10 ways to ensure that adoption is treated accurately and sensitively at school.
Are you planning to make an appearance in your child's classroom this year? Wondering what to say (and do) when your student comes home with a star-of-the-week project or a family-tree assignment? How can families ensure that adoption is treated accurately and sensitively at school? Use these cues from adoption experts and fellow parents who have taught their children's peers, and their own kids, about adoption, culture, and family. Before long, you'll have planted the idea that all families are different--and all kinds of families are wonderful.
1. Write a letter to your child’s teacher.
Briefly explain your family’s background, and provide her with language to use when talking about adoption in the classroom. Make it clear that you believe that adoption is something to be celebrated, not hidden, and let her know that you are available as a resource in the classroom.
Find sample letters to use when composing your own at adoptivefamilies.com/school.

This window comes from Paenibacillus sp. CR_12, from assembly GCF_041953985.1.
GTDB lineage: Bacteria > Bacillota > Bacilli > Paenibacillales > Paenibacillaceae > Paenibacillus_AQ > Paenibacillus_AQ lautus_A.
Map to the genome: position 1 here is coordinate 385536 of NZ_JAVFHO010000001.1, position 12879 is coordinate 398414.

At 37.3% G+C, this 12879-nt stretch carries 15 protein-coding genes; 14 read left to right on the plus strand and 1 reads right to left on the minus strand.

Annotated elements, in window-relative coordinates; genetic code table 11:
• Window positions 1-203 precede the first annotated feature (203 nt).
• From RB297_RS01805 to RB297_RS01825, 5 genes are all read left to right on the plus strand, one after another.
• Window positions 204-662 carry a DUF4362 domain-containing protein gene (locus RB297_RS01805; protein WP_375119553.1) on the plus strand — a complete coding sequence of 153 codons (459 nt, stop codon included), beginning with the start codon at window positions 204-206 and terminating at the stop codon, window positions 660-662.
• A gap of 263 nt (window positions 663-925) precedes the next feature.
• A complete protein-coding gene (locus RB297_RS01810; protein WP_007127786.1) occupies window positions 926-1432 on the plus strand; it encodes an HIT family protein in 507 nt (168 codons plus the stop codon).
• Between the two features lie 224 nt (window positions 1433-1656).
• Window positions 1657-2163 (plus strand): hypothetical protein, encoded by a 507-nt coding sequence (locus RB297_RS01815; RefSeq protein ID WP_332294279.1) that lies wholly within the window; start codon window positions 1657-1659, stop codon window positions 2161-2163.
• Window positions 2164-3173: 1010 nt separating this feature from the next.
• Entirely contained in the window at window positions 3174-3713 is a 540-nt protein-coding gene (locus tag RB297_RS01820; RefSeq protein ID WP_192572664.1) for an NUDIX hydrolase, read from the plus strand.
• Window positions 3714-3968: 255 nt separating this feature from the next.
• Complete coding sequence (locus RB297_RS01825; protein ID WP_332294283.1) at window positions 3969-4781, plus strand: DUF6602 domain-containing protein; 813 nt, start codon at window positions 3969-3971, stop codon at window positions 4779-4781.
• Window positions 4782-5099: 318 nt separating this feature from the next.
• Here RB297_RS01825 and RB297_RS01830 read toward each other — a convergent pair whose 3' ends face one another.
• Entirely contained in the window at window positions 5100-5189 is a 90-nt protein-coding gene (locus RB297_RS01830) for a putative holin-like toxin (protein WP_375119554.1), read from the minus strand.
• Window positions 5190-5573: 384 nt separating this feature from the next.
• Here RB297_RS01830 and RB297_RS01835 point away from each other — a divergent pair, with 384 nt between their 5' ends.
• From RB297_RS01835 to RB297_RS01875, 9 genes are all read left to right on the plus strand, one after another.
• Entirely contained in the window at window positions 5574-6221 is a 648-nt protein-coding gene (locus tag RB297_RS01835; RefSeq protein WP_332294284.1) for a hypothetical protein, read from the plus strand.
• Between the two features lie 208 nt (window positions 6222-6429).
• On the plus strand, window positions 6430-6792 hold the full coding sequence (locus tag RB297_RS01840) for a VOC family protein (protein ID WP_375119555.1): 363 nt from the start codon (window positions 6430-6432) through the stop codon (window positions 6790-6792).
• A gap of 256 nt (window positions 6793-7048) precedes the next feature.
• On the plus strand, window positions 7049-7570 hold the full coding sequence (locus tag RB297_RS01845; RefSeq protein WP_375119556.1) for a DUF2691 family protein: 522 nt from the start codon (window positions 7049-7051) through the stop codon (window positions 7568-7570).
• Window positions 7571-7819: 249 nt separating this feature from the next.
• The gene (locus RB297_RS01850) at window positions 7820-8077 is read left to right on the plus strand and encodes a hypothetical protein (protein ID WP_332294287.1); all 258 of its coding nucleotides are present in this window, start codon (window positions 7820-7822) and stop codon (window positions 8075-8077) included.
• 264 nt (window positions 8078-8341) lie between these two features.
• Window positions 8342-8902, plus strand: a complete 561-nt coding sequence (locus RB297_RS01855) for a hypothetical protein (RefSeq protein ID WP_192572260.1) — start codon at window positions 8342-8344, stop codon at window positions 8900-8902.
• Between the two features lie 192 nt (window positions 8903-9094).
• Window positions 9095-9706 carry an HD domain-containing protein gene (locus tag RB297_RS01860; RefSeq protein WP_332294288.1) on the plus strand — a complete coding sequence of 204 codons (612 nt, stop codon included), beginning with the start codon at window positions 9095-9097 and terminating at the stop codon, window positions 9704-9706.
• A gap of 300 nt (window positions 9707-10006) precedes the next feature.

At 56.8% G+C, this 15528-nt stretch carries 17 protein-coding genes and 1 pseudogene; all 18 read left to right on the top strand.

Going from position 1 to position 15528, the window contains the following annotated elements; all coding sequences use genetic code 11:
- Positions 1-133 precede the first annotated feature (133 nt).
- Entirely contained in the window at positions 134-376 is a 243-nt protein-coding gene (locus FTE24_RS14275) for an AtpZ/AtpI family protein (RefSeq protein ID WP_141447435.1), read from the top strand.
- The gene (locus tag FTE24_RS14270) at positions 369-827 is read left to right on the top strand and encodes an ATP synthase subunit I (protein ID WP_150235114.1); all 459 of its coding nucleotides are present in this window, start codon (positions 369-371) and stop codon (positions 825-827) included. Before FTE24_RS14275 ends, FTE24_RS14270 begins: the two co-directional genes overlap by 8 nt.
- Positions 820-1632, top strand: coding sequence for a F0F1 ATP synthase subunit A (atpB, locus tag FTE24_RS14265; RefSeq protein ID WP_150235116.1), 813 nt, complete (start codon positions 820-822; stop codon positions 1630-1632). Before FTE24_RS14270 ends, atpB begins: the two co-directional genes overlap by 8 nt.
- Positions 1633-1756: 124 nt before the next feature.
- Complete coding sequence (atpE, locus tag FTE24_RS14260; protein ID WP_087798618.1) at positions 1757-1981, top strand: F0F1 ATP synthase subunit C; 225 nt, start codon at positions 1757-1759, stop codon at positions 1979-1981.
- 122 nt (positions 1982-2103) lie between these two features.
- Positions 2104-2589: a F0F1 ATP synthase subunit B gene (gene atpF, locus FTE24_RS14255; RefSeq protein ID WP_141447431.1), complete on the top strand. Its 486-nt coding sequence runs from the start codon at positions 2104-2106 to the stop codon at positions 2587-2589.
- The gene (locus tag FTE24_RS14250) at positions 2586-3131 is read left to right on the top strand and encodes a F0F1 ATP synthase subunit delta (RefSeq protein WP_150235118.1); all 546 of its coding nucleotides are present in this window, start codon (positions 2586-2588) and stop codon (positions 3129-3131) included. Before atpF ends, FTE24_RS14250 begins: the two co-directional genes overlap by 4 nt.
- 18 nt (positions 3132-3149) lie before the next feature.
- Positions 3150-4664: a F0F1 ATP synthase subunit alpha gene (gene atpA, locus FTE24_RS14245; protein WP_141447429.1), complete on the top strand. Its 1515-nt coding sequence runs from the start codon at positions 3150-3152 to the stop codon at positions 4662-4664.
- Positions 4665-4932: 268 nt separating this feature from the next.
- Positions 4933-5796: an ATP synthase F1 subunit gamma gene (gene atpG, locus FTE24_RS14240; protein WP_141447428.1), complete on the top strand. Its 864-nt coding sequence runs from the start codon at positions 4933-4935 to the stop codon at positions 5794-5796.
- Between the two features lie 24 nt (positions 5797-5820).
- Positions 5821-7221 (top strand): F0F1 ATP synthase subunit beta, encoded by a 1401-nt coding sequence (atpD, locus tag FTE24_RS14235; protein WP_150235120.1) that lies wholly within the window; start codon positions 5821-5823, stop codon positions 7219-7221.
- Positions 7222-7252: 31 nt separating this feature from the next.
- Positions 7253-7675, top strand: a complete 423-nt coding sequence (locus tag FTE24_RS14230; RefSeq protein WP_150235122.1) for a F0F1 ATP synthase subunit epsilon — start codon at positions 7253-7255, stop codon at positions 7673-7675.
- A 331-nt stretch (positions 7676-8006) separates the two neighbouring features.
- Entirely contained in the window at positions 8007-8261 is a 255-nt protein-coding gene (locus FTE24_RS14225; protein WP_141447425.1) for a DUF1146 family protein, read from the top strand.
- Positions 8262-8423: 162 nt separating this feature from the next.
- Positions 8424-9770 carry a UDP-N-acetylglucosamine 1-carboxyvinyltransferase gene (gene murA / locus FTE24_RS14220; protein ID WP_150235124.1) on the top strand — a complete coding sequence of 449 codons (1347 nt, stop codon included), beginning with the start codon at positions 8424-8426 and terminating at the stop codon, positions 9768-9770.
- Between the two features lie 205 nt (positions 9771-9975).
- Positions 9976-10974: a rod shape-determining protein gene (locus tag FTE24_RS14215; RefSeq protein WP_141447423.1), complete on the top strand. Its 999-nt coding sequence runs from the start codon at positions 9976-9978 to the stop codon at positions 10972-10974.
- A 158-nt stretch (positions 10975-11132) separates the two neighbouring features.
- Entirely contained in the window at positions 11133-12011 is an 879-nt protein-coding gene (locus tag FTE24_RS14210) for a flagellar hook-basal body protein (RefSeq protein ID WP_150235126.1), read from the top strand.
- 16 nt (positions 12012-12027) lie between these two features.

2. Give an adoption presentation.
This is a great way to educate your child’s peers, and teachers are usually enthusiastic. Explain adoption in a general way, rather than tell your child’s particular story. Here’s a simple, parent-tested presentation to use as a model for kids in the early grades:
- Bring in one of your child’s dolls or stuffed animals. Tell everyone the toy’s name—Annie, for example—and let the students hold her.
- Stand at the blackboard and ask the kids to help you complete a list: “What parents do” (feed, clothe, change, hug and kiss, and so on). If the kids don’t say “give birth” or “bring babies into the world,” add it to the list.